Why Mayawati will never let BJP appropriate BR Ambedkar
- BJP is trying to appropriate BR Ambedkar in its attempt to woo Dalits
- Mayawati wants to prevent this at any cost
- She attacked the BJP while speaking on Ambedkar in Parliament
- Mayawati says Hindu Rashtra is the opposite of what Ambedkar stood for
- Her aim is to prevent Dalits from gravitating towards BJP and RSS
More in the story
- What is Mayawati\'s strategy?
- Is BJP her enemy number 1?
With the BJP and Congress sparing no effort to appropriate BR Ambedkar, few have noticed what Mayawati has been up to.
On 30 November, Mayawati made an important speech in Parliament, that not only countered Ambedkar's new claimants, but also provided glimpses of her strategy for the 2017 Uttar Pradesh elections.
In Parliament, the show began with BJP leaders claiming to be the real followers of Ambedkar and his ideas. They spoke about the government's policies that have been inspired by the constitutional values and by Ambedkar. They used the same arguments to attack the Congress on the Emergency.
The BJP received its fair share of flak as well, with Opposition parties accusing it of opportunism and citing that the RSS played no role in the freedom struggle. They stated that Hindutva politics was the complete antithesis of constitutional values.
Mayawati, who claims to be the true heir of Ambedkar's politics, attacked both BJP and the Congress.
She accused both the parties of betraying Ambedkar and undermining the Constitution. She targeted the government for failing to protect minorities and crushing freedom of expression. She referred to the Dadri lynching and the fear among the writers, artists and filmmakers.
She said that irrespective of whether the Congress or the BJP is in power, central governments have always undermined the rights of Dalits and marginalised sections of society, even after 68 years of independence.
Specifically attacking the BJP, she cited 2 incidents in BJP ruled Haryana: the killing of two Dalit children and BJP minister's insult of a Dalit woman police officer.
Mayawati attacked the Modi government for taking away reservation from the deserving communities. She said, "without addressing the issue of reservation in the private sector, this government has given all big contracts and works of their ministries to the private sector. This is a blatant way to reduce the opportunities of reservation as well."
She didn't even spare RSS chief Mohan Bhagwat, criticising his comment that the reservation policy needed to be reviewed.
"I am challenging them. If they tried to do this again, I will not keep quiet. I will fight it on the roads along with my supporters," she said.
She also said that Union minister General (retd.) VK Singh's "intemperate comments regarding Faridabad Dalit burning case were inexcusable and unbearable".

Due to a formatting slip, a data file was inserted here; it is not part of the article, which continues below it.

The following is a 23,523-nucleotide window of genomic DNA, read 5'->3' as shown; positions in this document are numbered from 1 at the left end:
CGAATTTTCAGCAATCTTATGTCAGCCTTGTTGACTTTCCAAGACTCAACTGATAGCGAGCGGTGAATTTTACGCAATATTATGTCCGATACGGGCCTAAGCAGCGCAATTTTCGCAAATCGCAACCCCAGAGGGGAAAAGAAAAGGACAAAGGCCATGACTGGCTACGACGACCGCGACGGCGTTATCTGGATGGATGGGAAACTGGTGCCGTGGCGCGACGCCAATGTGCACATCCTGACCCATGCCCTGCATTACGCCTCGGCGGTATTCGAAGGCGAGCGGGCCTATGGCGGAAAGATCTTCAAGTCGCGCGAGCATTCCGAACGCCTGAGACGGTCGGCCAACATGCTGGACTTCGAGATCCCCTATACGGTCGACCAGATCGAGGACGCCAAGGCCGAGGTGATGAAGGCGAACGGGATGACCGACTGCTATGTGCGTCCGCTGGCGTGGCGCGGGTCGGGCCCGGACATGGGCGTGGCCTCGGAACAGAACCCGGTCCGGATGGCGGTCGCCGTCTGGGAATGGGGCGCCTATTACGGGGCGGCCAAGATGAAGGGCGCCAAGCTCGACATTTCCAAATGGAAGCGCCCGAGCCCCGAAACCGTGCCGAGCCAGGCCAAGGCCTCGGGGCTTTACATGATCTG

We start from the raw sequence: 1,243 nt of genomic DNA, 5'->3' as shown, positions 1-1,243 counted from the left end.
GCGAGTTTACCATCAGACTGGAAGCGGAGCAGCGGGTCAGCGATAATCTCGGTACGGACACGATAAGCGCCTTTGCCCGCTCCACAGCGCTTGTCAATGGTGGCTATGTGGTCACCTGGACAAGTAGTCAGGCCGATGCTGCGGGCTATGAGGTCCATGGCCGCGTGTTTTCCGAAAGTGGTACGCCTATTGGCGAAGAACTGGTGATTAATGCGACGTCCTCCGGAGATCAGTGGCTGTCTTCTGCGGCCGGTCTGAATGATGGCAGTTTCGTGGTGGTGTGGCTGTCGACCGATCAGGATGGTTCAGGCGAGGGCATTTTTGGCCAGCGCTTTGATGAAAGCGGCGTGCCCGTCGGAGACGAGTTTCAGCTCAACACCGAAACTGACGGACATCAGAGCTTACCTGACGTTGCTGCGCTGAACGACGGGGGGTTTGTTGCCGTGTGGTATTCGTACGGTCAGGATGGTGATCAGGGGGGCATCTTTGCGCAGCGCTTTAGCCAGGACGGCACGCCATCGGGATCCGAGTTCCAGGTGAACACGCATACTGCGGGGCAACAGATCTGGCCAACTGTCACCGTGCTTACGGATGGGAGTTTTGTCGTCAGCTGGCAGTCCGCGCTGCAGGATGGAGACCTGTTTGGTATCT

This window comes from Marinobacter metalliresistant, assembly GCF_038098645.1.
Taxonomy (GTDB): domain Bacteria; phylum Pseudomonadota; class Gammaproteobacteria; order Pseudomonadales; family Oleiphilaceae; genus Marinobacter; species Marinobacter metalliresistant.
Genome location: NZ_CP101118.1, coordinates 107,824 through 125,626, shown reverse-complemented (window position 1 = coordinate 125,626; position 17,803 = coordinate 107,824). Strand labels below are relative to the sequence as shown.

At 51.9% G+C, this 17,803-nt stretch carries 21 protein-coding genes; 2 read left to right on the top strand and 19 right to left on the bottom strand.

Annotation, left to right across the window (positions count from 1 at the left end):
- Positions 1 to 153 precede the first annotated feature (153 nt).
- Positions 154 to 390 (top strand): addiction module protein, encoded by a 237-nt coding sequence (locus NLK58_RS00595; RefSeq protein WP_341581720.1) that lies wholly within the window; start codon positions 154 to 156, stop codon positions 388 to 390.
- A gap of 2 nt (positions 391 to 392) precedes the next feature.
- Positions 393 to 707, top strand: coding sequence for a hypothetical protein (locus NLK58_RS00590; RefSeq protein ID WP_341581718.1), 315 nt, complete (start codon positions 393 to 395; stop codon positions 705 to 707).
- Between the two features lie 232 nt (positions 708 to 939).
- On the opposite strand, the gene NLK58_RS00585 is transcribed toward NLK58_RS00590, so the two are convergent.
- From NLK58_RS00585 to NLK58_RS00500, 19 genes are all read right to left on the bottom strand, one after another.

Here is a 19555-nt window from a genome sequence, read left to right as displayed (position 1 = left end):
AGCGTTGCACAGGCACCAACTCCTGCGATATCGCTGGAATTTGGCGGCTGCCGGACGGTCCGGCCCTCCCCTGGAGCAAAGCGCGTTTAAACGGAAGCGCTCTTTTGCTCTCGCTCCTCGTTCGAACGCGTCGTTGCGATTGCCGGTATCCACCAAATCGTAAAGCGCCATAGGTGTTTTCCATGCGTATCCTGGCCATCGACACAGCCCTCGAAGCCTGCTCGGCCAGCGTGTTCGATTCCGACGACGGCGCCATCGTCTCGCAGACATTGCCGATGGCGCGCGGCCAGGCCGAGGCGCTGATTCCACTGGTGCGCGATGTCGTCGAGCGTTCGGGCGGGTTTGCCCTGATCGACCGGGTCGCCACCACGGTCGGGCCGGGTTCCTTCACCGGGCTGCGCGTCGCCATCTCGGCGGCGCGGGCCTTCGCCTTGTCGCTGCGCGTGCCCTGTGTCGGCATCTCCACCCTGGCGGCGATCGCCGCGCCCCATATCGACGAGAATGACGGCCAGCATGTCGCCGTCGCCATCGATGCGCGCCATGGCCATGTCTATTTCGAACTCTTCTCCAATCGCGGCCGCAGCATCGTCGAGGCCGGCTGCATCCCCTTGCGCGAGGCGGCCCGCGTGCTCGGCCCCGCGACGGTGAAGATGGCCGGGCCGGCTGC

"If this government is really committed to the Constitution, they must suspend VK Singh and send him behind the bars, which is where he belongs," she added.
She blamed the mainstream parties and governments for targeting her through false cases.
The game on ground
Mayawati is the biggest Dalit leader of our time. It is but natural that she would resist any attempt by the BJP to appropriate Ambedkar.
It does appear that in the run-up to the UP elections, Mayawati is pitching herself as a steadfast opponent of the BJP.
"I will not let them make this country a Hindu Rashtra," Mayawati said on 9 October while paying tribute to Kanshi Ram on his death anniversary.
On 30 November, she referred to BR Ambedkar's quote "I am born in a Hindu family and I can't change it but I will ensure that I will not die a Hindu".
Mayawati's political strategy is clear. Both the BJP and the Samajwadi Party are likely to play the politics of communal polarisation ahead of the Assembly elections. In such a situation, Mayawati will focus on her Dalit agenda and target Hindutva lobby's Hindu Rashtra agenda.
The message Mayawati is trying to convey is that the concept of a Hindu Rashtra is Upper Caste dominated. It includes 3,000 years of atrocities and subjugation of Dalits. These are very practices Ambedkar fought against. There is no space for Dalits in a Hindu Rashtra.
Resisting the Hindutva project would also bring Muslims towards Dalits and the BSP. Dalits and Muslims can form a potent combination in UP. If the BSP is successful in sealing this combination, other communities may also flock towards it.
Mayawati's challenge is not just electoral. It is social as well. Her biggest challenge is to stop Dalits from moving towards the BJP and RSS.
She cannot afford to attack Hinduism, but she can attack the concept of Hindu Rashtra.
Her speech in Parliament showed that she plans to attack the BJP for being Manuvaadi and Upper Caste dominated and one which is persecuting her for being Dalit.
The BJP failed to break its pro-upper caste image in Bihar and paid the price. If Mayawati is able to convince the Dalits of UP, it is bad news for BJP.